Another complicating factor is the election of Prime Minister Fumio Kishida, who is now head of the LDP, and the changing of the guard that removed LDP Secretary General Toshihiro Nikai from his position. Nikai is a pro-IR politician from Wakayama who was expected to play a key role in the administration.
Daniel Cheng, formerly senior vice president of development for Hard Rock International said, “All I can say for Wakayama Prefecture is the abrupt end spared Governor Nisaka further anguish in a very spotty campaign to begin with, and which dimmed even further with Toshihiro Nikai’s fall from grace following the last LDP leadership contest.”
The deadline for IR applications to the central government is April 28, and in a statement after the vote, Nisaka acknowledged that it is “no longer possible to form an engine” that can boost Wakayama’s fortunes as an IR might have.
After the no vote in Wakayama, Japanese national government spokesman Hirokazu Matsuno said he would “refrain from commenting on the situation of individual local governments,” adding that “IRs are an important initiative for Japan to become a developed tourist destination.”
The Osaka government approved a partnership between MGM Resorts and Orix Inc. to build a resort on Yumeshima Island. But even there, warnings that the island is susceptible to severe flooding have spurred calls for studies to determine if it is an acceptable site.
And last week the final draft of a regional development plan for Nagasaki’s integrated resort (IR) bid has been approved by the Sasebo City Council. Only one council member vote against the plan, which must be submitted to the central government by April 28. The prefectural assembly has also OK’d the proposal.
Per the plan, Kyushu Resorts Japan, a special purpose entity led by Casinos Austria International Japan (CAIJ) will invest about JPY 440 billion (US$3.5 billion) to develop the hotel and MICE facilities, which is expected to open in the third quarter of 2027. Annual sales are estimated to reach JPY 218 billion (US$1.72 billion) by the fifth year of business and attract 6.73 million annual visitors, with an economic ripple effect of JPY 323 billion (US$2.56 billion).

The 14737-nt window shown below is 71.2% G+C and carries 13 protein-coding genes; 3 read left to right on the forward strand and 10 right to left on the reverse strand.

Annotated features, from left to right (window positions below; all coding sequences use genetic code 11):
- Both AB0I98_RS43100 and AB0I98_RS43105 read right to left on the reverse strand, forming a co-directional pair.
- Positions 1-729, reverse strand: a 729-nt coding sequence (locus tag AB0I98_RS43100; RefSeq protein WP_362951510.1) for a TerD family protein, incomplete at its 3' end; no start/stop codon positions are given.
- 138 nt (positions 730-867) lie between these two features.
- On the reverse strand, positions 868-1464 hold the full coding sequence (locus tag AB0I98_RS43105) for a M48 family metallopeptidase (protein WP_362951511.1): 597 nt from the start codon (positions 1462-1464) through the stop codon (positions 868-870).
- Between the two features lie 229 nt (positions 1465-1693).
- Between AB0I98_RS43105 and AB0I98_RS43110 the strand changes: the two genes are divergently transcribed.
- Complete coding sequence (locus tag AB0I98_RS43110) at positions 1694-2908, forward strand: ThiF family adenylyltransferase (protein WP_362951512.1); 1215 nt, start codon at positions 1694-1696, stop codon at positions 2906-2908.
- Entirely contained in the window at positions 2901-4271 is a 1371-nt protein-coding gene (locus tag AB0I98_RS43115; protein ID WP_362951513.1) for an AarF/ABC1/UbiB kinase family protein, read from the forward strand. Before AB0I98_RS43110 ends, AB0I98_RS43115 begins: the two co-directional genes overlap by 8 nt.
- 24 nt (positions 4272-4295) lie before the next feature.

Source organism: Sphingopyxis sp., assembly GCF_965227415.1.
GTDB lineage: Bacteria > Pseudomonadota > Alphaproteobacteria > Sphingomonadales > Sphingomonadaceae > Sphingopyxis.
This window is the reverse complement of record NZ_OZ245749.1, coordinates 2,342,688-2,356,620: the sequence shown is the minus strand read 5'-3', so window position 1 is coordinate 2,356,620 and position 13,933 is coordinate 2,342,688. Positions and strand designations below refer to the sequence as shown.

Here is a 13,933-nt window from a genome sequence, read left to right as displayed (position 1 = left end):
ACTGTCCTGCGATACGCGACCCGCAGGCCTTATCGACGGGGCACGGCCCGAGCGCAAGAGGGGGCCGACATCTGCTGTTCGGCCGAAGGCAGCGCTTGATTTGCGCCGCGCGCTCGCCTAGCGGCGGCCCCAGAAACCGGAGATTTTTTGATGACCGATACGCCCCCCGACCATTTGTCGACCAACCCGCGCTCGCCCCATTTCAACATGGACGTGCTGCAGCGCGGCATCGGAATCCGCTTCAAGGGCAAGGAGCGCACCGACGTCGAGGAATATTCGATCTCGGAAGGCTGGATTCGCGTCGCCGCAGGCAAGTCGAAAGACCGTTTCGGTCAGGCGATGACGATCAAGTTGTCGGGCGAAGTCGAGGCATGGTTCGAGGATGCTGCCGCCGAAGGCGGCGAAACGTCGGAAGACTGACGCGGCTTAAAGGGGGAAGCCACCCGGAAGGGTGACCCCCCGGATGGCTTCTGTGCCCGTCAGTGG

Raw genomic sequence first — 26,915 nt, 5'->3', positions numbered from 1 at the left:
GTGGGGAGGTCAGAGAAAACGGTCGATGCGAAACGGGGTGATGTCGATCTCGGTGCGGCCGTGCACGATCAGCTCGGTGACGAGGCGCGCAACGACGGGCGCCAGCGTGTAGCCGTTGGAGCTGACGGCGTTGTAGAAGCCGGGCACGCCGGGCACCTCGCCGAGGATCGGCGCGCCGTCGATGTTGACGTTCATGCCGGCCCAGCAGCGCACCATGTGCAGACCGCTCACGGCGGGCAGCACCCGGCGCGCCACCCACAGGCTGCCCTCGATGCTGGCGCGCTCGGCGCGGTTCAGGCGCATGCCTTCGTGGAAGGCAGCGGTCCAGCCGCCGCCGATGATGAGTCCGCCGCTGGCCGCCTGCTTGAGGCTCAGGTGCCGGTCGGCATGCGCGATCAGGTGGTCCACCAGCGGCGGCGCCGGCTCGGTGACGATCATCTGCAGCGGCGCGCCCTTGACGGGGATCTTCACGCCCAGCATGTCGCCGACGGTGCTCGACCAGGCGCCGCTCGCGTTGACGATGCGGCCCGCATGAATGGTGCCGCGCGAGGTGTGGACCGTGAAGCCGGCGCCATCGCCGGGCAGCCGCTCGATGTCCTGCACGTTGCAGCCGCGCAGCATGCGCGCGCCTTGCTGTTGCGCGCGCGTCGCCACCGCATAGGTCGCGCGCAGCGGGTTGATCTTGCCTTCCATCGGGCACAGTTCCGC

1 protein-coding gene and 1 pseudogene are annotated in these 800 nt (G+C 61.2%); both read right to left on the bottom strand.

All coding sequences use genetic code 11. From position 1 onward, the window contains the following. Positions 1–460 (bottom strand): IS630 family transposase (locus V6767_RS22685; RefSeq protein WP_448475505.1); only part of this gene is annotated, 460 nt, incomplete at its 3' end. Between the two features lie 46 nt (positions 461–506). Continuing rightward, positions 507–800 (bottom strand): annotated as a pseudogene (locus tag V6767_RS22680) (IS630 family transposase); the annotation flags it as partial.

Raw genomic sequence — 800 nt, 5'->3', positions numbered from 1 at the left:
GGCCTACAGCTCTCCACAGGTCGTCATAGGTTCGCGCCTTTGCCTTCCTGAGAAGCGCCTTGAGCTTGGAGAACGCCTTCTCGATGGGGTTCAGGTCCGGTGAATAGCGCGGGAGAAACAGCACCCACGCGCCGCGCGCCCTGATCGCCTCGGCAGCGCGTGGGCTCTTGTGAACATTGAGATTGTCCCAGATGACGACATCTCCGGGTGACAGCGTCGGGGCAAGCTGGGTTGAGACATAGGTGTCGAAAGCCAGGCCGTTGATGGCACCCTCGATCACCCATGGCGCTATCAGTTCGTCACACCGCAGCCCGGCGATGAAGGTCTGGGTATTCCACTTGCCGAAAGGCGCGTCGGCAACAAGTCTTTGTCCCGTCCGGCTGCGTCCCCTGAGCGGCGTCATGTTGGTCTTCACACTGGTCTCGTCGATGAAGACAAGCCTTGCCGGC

According to Inside Asian Gaming, CAIJ and Nagasaki Prefecture claim that, with the support of American commercial real estate services and investment firm CBRE Group, they have already obtained letters of commitment pledging investment exceeding the planned JPY 440 billion in development costs from domestic companies. The names of the investing companies have not yet been disclosed, but CBRE Group Inc, an American commercial real estate services and investment firm, would have some involvement in the funding.
The government planned to license up to three operators in the first phase of the new industry, but now has only two bidding entities. Some analysts think the central government may license just one operating group and location. But Ben Lee, managing partner of IGamiX Management & Consulting, still thinks two licenses will be awarded.
“They will likely be Japanese-led and controlled with foreigners included predominantly as management operators, with minority stakes,” he said.
Speaking with IAG shortly after the vote, a Wakayama government source said, “At this time there are no plans to take further action before the 28 April deadline. At this rate it is likely the plan will be abandoned.”
Cheng, meanwhile, believes the national government should hit the reset button and give other markets like Tokyo more time to bid. But along with Wayakama, other prefectures have dropped out of the IR race including Hokkaido and Yokohama.